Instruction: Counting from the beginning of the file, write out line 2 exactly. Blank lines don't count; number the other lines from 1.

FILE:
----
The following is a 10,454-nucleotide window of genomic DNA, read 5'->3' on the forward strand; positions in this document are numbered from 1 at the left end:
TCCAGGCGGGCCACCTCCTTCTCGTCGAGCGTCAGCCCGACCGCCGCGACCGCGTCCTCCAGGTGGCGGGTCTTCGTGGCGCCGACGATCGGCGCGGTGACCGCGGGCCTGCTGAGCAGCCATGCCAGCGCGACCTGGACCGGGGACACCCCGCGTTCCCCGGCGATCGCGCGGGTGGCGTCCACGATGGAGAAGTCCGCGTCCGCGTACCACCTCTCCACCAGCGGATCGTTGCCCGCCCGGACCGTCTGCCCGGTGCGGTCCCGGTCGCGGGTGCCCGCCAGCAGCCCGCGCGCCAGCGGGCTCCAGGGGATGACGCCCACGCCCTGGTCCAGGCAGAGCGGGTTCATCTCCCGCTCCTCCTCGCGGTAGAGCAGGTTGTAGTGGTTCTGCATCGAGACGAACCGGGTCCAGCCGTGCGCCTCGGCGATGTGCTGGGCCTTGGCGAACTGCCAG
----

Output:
TCCAGGCGGGCCACCTCCTTCTCGTCGAGCGTCAGCCCGACCGCCGCGACCGCGTCCTCCAGGTGGCGGGTCTTCGTGGCGCCGACGATCGGCGCGGTGACCGCGGGCCTGCTGAGCAGCCATGCCAGCGCGACCTGGACCGGGGACACCCCGCGTTCCCCGGCGATCGCGCGGGTGGCGTCCACGATGGAGAAGTCCGCGTCCGCGTACCACCTCTCCACCAGCGGATCGTTGCCCGCCCGGACCGTCTGCCCGGTGCGGTCCCGGTCGCGGGTGCCCGCCAGCAGCCCGCGCGCCAGCGGGCTCCAGGGGATGACGCCCACGCCCTGGTCCAGGCAGAGCGGGTTCATCTCCCGCTCCTCCTCGCGGTAGAGCAGGTTGTAGTGGTTCTGCATCGAGACGAACCGGGTCCAGCCGTGCGCCTCGGCGATGTGCTGGGCCTTGGCGAACTGCCAG